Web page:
ICD Remote Monitoring Cuts Admissions, Costs but Is Underused: Analysis

Larry Hand

August 24, 2016

DURHAM, NC — Remote monitoring of cardiac implantable electronic devices can reduce hospitalizations and healthcare costs in the US and represents a major opportunity for healthcare quality improvement, according to a new study[1].

Dr Jonathan P Piccini (Duke University Medical Center, Durham, NC) and colleagues used the Truven Health Analytics MarketScan database to conduct a nationwide study of patients who received an implant between March 2009 and April 2012.

They used Cox proportional hazards analyses to compare hospitalization events between patients receiving or not receiving remote monitoring. They also compared healthcare costs for more than 30 days postimplantation.

Of 92,566 adult patients in the analysis (mean age 72, 63% male), 59% had a pacemaker, 30% had an implantable cardioverter defibrillator, and 11% had received cardiac resynchronization therapy (CRT) devices.

Only 37% of patients underwent remote monitoring. Those who did experienced lower hospitalizations during a mean follow-up of 19 months (adjusted hazard ratio 0.82, P<0.001) and shorter lengths of hospital stays (5.3 vs 8.1 days, P<0.001).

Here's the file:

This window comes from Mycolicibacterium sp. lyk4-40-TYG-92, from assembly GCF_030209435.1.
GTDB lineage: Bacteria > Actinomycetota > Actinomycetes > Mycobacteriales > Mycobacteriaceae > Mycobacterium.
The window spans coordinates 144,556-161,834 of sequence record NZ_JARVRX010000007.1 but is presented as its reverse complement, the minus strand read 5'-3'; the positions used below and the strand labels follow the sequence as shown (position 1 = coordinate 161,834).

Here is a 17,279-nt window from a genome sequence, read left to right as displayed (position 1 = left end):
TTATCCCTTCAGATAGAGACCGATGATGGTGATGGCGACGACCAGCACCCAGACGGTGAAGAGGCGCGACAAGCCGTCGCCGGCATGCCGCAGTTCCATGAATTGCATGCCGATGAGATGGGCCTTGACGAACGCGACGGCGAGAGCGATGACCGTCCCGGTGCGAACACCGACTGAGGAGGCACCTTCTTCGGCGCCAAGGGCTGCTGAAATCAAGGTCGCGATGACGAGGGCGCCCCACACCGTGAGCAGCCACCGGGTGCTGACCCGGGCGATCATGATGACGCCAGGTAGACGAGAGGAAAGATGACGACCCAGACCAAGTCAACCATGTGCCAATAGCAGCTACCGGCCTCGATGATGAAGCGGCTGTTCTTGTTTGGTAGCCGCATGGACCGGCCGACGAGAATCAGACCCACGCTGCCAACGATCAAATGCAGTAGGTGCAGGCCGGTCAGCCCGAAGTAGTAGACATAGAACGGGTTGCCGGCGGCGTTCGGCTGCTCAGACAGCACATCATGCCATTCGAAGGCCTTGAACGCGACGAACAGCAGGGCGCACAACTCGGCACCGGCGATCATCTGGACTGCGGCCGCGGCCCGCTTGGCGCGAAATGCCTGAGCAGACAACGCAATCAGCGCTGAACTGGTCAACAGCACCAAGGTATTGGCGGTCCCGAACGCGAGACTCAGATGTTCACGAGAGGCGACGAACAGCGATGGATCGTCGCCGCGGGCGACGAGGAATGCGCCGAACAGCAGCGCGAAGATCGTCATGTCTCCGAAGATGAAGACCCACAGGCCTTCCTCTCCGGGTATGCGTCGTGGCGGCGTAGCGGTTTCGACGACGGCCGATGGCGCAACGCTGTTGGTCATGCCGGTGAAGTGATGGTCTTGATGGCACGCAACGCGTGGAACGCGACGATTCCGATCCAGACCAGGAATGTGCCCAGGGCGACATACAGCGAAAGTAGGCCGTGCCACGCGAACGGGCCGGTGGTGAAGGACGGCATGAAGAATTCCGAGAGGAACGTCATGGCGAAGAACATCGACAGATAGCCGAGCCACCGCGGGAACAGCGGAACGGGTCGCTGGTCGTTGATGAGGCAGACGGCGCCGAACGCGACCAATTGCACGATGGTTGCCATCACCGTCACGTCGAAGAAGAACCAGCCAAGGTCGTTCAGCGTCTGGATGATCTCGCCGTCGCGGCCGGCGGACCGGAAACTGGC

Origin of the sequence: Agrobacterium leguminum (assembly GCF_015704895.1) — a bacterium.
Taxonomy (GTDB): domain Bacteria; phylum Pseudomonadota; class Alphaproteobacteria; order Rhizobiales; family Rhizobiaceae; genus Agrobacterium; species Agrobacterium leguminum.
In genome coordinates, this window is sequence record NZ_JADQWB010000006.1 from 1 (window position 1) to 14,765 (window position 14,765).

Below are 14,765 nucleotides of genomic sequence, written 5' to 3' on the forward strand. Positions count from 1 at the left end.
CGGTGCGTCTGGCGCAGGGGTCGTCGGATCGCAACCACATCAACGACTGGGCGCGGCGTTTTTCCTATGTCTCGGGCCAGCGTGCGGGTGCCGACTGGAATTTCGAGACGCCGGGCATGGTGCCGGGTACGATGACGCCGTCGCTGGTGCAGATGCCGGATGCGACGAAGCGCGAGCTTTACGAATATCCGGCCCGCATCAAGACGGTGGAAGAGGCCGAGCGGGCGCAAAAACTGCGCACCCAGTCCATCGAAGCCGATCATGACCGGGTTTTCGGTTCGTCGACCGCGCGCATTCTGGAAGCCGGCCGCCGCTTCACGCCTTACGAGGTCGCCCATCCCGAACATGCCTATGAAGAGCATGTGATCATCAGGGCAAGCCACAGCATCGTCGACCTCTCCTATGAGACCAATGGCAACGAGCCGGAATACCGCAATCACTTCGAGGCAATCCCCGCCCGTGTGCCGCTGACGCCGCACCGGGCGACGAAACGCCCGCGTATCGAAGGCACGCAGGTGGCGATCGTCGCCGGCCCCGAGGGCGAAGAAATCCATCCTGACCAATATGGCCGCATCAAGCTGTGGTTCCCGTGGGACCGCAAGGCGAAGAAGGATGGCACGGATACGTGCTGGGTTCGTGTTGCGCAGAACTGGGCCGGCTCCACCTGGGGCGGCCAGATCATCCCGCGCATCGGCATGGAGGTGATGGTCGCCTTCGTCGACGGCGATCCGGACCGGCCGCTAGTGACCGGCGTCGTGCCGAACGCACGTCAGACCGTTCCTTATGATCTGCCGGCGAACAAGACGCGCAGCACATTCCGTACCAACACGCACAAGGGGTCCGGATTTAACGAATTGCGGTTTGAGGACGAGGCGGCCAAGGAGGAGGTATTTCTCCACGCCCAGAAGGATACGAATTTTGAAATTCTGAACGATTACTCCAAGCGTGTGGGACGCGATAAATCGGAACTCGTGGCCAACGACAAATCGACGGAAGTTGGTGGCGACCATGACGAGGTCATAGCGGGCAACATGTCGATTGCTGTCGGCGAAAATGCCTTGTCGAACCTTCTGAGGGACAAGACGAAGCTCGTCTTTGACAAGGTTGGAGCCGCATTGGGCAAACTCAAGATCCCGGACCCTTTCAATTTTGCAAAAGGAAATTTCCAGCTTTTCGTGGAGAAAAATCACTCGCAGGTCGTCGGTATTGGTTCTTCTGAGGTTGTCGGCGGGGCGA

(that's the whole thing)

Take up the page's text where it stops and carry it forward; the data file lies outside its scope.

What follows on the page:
The researchers also found remote monitoring to be associated with a 30% reduction in hospitalizations costs, from $12,423 to $8720 mean cost per patient year.

"For every 100,000 patient-years, [remote monitoring] was associated with 9810 fewer hospitalizations, 119,000 fewer days in the hospital, and $370,270,000 lower hospital payments," the researchers wrote.

Among patients with a diagnosis of heart failure, remote monitoring was associated with a shorter length of hospital stay and lower costs. And among patients with a diagnosis of atrial fibrillation, the incidence of hospitalization for stroke was lower among patients who received remote monitoring.

Piccini reported grants from Boston Scientific and St Jude Medical and serving as a consultant to Medtronic; disclosures for the coauthors are listed in the article.

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